Going ping! The virtues of the PNG format
I have been a long-time fan of the PNG format and I often distribute my illustrations in this format. Although a well-established file format it is no where near as familiar as the ubiquitous JPEG or GIF and occasionally when I hand over a PNG I am sometimes asked "what is that, and will it work on my site?"
So what is a PNG, and why did I send it instead of a JPEG or GIF?
Why ping me?
PNG stands for Portable Network Graphic and is cheerfully pronounced "ping". It is a file format developed by a consortium of graphics tools developers to address limitations in the JPEG and (particularly) GIF file formats. It has been around now for quite some time, and is supported by all popular web browsers and graphics programs. The limitations that PNG sought to address are the quality of line art and type which are often blurred by the "lossy" JPEG compression scheme and improved image transparency, offering partial, or alpha transparency which the GIF format, limited to 256 colours, does not support.
The historical reason for the introduction of the PNG format concerned a patent introduced on the GIF format which for a time stymied the at the time very popular format's use in many graphics products. Although the PNG format has never achieved the heights of popularity it aimed for, its ability to surpass those limitation it sought to address have made it a very viable, and often superior choice to either a JPEG or GIF—when it is used for what it is particularly good at for, as with its better known file format cousins, it does have its disadvantages too.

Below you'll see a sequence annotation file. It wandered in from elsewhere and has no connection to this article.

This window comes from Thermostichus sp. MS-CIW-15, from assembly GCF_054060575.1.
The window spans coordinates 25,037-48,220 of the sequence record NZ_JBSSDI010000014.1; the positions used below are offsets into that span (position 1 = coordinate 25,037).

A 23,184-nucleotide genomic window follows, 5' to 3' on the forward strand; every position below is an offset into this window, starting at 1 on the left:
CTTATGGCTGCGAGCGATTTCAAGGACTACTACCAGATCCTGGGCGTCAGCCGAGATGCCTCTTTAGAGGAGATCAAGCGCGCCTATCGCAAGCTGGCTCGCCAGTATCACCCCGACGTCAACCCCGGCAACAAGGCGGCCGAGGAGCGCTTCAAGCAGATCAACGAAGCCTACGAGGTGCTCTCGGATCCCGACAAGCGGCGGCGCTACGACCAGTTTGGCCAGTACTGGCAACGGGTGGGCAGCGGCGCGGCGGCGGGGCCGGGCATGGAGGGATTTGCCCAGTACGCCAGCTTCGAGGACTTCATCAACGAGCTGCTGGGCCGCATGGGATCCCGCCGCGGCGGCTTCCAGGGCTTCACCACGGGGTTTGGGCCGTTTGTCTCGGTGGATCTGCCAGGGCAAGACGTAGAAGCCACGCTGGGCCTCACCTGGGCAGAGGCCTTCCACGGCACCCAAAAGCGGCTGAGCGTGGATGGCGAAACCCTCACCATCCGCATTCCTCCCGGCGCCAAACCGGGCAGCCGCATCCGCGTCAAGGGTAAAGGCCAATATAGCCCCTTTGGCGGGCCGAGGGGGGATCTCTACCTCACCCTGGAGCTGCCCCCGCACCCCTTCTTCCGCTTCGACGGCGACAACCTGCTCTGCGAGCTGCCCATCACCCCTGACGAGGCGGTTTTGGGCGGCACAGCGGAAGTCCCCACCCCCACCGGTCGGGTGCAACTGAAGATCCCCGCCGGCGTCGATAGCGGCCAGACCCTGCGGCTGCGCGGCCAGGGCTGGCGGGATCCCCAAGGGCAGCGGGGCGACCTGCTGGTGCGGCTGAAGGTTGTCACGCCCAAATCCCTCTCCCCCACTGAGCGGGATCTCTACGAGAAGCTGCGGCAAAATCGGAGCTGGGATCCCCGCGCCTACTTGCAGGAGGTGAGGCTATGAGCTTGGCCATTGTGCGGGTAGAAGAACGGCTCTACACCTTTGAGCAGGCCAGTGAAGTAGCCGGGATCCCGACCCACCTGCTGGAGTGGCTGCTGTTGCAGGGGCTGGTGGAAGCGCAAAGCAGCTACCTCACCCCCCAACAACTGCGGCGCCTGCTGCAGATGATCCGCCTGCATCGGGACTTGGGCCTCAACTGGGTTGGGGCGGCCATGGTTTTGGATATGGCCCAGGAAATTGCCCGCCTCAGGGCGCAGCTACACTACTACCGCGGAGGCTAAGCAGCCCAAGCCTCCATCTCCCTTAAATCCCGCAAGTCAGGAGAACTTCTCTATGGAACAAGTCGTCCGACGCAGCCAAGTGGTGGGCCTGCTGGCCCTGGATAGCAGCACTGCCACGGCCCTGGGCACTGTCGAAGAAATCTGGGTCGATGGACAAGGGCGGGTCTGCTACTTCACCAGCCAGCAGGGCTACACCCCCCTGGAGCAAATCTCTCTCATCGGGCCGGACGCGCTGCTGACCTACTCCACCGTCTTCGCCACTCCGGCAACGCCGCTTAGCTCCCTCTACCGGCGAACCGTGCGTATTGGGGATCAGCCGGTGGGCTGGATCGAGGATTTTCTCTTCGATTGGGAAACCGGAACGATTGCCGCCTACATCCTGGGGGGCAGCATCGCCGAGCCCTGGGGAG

The best way to determine if it's suitable for a particular use is to consider the advantages and disadvantages of all three bitmap formats.
|JPEG||• Ideal for compressing "noise-filled" images such as photographs||• Line art and type are often blurred and distorted|
|• Small file-size.||• "Lossy" compression, meaning image quality lost through compression is gone|
|GIF||• Lossless compression||• Restricted colour palette which often results in posterization and banding in images with colour gradients|
|• Supports image transparency.||• Does not support alpha (partial) transparency often leading to an unwanted "halo" effect on transparent images|
|• Ideal for line art and type.|
|• Supports image frame animation.|
|PNG||• Lossless compression||• Larger file size, particularly with noise-filled images|
|• Supports alpha transparency|
|• Ideal for line art and type|
So the advantages of PNG is its lossless compression and its support for alpha transparency, its disadvantage being an often larger file size.